“Electric Sulking Machine” is a uniquely light reprieve in Beyond Dawn’s discography, having very little metal and not much of the electropop sound that would replace it. It’s a sparse, lethargic pop record with subtle electronic inclinations—some warm keyboard textures here, a few pulsating break beats there. While having a transitional character, the sound and lyrical content is 100 percent Beyond Dawn: bleak, inward-looking and mordantly humorous.
Espen Ingierd’s vocals are dry and deep, occasionally rising to a forlorn crescendo when the distorted guitars swell closer to metal, which isn’t all that often. The guitar sound is often clean or altogether acoustic on this outing, but without the twang and country inflection that would emerge on “Frysh.” Einar Sjurso’s percussion is as tight as ever, but more subdued and less urgent than the Swanish militancy of his work on “Revery.” The trombones follow suit, still simmering in the background, without the insistency found on prior endeavors.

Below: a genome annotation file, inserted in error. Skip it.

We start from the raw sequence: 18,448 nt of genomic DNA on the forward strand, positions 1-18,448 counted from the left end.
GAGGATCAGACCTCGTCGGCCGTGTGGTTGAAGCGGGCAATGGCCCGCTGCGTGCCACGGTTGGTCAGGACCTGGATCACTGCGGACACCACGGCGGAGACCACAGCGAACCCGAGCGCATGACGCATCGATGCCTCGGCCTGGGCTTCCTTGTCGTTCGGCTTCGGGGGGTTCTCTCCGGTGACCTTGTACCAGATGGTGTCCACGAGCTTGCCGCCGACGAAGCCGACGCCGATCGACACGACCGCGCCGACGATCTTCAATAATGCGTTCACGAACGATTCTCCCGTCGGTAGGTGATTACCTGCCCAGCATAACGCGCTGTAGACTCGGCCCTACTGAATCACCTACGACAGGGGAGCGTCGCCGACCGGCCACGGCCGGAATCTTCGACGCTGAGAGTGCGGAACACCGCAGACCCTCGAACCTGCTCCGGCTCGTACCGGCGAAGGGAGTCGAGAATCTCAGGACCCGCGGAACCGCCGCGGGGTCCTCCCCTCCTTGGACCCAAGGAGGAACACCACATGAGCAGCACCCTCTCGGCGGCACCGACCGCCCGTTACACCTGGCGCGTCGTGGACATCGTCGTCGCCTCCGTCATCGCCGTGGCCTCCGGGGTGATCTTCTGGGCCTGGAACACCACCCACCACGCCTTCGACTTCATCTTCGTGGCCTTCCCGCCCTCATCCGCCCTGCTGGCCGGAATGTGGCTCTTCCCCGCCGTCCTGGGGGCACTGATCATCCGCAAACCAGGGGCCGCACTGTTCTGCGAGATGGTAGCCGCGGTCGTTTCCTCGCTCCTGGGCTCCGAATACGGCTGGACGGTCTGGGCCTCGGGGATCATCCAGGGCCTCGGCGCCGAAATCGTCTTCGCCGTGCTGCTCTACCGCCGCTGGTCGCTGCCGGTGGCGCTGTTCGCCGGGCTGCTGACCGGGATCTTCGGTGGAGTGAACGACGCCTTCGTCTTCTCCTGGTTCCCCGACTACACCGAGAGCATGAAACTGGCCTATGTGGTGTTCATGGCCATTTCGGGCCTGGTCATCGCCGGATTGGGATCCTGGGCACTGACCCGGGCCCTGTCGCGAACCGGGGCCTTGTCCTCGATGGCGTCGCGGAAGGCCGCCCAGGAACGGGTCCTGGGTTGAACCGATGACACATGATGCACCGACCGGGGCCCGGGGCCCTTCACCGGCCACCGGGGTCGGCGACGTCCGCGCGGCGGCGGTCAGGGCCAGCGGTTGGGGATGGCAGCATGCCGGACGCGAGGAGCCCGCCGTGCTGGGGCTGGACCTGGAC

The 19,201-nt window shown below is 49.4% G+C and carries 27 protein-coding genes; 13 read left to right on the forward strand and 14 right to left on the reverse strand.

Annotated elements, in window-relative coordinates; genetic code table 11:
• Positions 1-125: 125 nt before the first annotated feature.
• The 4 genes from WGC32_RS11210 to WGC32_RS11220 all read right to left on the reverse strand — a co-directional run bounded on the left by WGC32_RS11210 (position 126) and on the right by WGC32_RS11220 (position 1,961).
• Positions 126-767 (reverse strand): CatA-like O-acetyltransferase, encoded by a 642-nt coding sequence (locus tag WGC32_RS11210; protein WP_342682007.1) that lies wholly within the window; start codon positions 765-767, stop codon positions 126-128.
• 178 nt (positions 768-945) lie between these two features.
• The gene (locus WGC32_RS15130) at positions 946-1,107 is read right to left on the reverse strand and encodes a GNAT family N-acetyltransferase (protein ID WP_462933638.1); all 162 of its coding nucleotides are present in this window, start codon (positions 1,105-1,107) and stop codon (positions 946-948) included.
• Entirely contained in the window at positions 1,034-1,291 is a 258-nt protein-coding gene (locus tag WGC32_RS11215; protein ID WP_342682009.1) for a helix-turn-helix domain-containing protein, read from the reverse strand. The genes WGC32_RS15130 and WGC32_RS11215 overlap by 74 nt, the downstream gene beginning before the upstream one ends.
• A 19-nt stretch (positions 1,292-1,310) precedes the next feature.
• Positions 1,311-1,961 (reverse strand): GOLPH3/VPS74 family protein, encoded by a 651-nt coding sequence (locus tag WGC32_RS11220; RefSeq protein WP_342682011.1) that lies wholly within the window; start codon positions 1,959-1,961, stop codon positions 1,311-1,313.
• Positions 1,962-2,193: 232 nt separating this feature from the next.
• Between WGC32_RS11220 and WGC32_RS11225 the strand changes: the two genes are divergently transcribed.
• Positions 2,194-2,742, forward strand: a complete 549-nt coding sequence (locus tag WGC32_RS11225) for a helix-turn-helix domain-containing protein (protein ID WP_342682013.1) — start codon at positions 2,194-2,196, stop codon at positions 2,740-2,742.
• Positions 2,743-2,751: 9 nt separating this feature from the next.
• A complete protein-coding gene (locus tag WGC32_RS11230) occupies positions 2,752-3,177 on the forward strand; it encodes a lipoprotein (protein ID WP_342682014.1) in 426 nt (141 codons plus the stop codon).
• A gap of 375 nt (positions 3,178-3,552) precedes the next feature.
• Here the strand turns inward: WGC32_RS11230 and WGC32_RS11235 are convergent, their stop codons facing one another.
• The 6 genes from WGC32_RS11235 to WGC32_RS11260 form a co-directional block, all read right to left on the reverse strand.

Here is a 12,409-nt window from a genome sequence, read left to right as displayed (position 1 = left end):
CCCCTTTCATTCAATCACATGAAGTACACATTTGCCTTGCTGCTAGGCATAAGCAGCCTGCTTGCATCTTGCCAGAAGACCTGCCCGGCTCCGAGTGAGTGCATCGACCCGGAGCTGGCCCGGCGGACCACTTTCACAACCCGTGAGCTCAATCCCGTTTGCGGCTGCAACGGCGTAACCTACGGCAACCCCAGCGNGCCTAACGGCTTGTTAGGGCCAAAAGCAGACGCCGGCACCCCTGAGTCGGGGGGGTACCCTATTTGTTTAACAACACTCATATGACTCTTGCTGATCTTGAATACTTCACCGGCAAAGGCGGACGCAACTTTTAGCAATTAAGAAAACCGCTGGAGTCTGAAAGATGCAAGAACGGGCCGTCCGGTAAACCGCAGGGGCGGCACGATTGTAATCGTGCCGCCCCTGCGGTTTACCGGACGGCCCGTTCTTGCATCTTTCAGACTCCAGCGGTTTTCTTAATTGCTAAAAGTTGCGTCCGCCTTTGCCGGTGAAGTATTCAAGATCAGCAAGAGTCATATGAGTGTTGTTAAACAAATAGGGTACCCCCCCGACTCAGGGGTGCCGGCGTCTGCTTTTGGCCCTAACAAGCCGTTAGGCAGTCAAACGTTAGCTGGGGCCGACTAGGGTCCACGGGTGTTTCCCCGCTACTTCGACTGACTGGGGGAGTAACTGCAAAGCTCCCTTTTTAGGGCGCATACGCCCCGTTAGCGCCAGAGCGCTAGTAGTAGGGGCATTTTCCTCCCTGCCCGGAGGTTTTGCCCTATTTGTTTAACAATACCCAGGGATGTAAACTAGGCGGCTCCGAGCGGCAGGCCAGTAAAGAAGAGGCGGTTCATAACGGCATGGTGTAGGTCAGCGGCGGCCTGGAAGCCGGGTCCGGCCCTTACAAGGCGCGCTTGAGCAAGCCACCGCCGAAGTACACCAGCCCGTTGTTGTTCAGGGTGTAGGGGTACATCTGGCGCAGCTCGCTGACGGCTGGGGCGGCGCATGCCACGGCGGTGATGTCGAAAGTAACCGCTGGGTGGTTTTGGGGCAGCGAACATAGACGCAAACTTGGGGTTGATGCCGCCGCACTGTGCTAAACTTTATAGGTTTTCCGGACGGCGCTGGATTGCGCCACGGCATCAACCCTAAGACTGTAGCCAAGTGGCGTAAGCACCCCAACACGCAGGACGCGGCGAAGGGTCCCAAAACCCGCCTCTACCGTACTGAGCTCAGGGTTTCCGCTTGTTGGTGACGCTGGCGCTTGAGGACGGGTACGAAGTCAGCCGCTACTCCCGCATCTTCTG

While lacking the power of metal and the sometimes humorous beeps of electropop, “Electric Sulking Machines” works very well on its intended level, providing an eerily moody Dramamine-like effect on the listener—neurotic, even hallucinatory, but curiously accessible, a pop sound for late-night, post-bar/nightclub contemplation, somewhere between black metal grimness and fun, spacious rock and roll for the despondent clubber set.
01 – Violence Heals